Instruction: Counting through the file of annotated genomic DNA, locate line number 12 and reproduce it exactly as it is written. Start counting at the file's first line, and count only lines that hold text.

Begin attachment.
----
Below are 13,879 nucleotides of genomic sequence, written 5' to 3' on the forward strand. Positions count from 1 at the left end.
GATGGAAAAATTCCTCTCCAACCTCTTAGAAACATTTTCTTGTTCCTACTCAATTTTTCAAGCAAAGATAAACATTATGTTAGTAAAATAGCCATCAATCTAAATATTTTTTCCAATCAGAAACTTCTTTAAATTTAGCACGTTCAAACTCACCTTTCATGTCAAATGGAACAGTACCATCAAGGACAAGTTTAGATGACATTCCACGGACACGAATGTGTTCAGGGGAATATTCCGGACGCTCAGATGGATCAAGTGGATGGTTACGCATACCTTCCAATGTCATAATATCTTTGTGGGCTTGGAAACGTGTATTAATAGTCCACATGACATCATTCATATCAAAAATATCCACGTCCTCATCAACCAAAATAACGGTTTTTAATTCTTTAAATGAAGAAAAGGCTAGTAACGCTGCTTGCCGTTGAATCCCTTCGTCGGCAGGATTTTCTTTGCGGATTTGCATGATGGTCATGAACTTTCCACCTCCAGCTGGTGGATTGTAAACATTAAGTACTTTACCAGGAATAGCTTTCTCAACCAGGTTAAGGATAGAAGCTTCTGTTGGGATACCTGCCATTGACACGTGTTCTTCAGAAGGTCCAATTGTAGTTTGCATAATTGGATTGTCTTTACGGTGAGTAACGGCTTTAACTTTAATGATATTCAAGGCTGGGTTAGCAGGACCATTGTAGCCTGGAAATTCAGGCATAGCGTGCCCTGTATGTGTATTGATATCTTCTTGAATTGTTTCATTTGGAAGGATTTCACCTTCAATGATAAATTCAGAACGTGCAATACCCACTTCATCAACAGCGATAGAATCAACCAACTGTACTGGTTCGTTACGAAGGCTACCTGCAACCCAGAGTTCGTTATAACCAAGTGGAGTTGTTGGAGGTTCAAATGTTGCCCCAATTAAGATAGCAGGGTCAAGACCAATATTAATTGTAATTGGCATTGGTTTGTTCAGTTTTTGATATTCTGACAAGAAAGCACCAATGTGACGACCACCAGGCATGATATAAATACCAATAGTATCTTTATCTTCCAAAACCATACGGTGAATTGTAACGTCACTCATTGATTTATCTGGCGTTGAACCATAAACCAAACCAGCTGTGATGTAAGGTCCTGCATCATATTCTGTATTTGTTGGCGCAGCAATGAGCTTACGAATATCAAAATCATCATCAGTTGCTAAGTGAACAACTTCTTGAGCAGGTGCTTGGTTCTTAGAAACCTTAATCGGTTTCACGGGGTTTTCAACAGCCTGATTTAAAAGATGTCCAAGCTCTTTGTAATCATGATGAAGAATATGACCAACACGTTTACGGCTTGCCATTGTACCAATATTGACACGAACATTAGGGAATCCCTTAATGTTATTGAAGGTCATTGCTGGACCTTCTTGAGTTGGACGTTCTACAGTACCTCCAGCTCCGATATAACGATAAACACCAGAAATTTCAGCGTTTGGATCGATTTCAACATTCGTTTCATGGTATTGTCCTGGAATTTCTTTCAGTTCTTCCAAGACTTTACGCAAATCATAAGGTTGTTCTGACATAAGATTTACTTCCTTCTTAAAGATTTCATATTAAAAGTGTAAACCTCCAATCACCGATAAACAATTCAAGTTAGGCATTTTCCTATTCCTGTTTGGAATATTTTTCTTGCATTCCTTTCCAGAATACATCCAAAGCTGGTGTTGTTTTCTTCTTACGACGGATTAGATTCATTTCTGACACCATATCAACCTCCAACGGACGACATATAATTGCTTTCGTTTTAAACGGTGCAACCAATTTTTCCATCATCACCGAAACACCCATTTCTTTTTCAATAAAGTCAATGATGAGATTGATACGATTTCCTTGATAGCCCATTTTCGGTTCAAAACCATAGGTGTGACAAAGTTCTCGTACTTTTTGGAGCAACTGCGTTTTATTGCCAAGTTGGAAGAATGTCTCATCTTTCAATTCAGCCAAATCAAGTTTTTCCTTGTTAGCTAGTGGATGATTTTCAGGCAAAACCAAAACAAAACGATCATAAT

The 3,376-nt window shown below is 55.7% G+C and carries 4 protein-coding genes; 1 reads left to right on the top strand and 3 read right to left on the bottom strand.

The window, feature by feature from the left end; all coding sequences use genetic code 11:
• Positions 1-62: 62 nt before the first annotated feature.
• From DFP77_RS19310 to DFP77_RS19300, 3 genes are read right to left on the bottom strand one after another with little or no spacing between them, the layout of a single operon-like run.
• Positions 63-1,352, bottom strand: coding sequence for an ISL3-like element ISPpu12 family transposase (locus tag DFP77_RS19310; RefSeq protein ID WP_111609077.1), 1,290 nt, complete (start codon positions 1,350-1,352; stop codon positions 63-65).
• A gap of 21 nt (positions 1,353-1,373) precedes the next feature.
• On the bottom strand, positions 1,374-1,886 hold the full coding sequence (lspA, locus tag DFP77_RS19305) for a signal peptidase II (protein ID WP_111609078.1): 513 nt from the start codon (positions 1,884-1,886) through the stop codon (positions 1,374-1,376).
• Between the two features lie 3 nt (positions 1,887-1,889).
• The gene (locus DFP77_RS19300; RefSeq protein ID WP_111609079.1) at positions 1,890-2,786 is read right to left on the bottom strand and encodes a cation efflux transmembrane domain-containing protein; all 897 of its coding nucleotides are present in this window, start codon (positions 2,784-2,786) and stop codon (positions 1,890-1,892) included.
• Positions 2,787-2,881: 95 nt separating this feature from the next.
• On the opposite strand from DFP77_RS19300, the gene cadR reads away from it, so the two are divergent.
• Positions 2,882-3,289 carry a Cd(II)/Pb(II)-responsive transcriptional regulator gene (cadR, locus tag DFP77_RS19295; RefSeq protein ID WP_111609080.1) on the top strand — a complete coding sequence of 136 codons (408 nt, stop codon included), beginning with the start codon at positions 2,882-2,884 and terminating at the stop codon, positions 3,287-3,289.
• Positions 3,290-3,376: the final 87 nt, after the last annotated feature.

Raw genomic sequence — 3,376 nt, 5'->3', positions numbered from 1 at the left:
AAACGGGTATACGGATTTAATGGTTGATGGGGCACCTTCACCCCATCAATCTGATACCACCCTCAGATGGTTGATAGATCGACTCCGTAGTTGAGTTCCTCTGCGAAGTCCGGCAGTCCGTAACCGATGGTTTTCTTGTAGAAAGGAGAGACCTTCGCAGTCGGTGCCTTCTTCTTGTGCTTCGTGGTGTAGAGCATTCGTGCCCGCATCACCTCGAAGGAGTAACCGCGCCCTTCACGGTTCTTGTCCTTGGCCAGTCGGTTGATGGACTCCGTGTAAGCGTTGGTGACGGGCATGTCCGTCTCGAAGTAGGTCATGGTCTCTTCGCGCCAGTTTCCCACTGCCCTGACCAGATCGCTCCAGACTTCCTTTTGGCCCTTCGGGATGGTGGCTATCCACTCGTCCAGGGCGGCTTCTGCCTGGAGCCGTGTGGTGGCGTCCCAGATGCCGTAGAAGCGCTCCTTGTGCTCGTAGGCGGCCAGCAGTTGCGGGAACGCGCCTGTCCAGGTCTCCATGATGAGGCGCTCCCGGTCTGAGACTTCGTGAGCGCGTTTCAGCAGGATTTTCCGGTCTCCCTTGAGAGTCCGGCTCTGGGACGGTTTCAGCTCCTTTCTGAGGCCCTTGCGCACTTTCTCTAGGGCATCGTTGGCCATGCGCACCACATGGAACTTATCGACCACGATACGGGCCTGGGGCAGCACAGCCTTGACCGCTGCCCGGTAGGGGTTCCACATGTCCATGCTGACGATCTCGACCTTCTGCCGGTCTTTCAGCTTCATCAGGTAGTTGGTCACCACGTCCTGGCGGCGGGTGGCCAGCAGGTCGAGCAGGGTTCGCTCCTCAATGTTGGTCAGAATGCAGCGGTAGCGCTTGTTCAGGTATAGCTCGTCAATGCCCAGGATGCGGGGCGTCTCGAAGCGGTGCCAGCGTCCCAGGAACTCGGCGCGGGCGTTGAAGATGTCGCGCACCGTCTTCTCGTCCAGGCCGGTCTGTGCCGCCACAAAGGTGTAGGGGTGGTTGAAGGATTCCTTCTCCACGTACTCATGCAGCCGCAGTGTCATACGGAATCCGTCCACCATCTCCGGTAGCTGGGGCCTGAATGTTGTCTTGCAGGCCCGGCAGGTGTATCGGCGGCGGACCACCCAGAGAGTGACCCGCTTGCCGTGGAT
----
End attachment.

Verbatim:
• Positions 2,787-2,881: 95 nt separating this feature from the next.